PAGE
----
Deadpool 2 is a lot shaggier than the first movie, with both a looser and a busier plot. More full of stuff, but less novel than revolving a film around two basic setpieces as the first film did. There’s more on the film’s mind, but it’s communicated through a relentless parade of busier and louder scenes with more convoluted ideas behind them. It aims for a story more than just a parody (with some things to say about death and legacy to boot) but it isn’t particularly well-executed.
What is well executed is Deadpool himself. The film relishes in putting him through death after death, and the action in the film sails above most of its superheroic peers. The film in general does that, in a formalist sense at least, looking better and sounding better than the majority of films it riffs off. That’s one of the film’s better jokes, whether intentional or not.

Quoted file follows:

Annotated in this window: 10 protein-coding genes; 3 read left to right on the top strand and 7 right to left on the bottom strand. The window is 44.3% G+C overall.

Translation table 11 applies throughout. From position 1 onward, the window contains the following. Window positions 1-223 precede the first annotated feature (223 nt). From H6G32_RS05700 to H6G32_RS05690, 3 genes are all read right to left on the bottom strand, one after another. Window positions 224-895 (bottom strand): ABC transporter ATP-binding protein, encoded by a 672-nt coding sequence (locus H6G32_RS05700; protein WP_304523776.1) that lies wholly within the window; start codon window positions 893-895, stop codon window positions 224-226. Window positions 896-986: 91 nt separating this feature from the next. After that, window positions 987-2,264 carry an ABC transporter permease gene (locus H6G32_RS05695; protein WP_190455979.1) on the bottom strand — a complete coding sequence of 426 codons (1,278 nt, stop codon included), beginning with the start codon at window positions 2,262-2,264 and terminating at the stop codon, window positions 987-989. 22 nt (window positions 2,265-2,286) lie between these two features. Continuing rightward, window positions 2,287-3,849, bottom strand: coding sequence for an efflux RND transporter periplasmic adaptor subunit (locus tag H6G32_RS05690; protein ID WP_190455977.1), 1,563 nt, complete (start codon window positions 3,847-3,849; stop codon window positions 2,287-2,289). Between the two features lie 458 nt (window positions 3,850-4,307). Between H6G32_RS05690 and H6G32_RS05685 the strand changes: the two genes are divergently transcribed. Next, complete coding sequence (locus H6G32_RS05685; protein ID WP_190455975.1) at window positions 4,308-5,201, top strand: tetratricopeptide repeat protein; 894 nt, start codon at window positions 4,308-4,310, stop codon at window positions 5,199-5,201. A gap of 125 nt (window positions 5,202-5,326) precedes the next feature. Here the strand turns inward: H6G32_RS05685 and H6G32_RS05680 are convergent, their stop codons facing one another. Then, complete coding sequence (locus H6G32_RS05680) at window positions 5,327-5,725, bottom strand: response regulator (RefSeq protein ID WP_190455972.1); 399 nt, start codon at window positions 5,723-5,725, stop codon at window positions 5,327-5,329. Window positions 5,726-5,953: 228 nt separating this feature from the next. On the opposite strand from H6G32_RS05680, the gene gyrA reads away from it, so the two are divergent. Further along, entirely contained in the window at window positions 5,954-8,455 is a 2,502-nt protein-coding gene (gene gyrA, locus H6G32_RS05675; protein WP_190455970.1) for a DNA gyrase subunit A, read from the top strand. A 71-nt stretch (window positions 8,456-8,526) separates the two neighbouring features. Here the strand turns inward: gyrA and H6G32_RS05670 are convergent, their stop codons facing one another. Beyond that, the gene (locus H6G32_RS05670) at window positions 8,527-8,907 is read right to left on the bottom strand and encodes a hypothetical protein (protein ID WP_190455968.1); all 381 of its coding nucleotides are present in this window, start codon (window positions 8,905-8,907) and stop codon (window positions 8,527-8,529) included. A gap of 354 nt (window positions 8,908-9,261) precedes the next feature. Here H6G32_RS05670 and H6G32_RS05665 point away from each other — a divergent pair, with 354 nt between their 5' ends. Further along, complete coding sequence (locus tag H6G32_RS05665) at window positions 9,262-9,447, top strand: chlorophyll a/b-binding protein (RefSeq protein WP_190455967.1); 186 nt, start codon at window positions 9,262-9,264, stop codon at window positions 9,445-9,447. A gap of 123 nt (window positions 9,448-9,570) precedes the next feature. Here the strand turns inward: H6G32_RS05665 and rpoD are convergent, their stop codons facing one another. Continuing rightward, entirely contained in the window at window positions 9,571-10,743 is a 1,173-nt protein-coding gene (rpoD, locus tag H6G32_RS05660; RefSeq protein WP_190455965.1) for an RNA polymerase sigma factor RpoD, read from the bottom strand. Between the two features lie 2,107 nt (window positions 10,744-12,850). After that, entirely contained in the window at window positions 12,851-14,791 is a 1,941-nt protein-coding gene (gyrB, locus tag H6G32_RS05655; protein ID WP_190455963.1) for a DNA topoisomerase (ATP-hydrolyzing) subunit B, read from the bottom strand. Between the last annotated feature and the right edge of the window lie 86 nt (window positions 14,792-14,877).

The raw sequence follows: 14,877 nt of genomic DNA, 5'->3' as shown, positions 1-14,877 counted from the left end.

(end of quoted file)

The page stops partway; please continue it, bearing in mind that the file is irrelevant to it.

Grace notes like using music from a pivotal point in Logan at a similar scene in the film are clever touches, but the film remains bizarrely unaware of its similarity to some of the stuff it’s ostensibly parodying – the way it heavily fridges a vital character and acts like there’s some sort of revelation or novelty to that instead of a lazy parade of the sort of trope you’d assume too low-hanging fruit for the film to even aim at.
Not as sharp as the first, but still sharper than most of what it’s lampooning, Deadpool 2 is a fun experience though not as self-aware as it likes to think. Three bullet holes, and a celebrity cameo.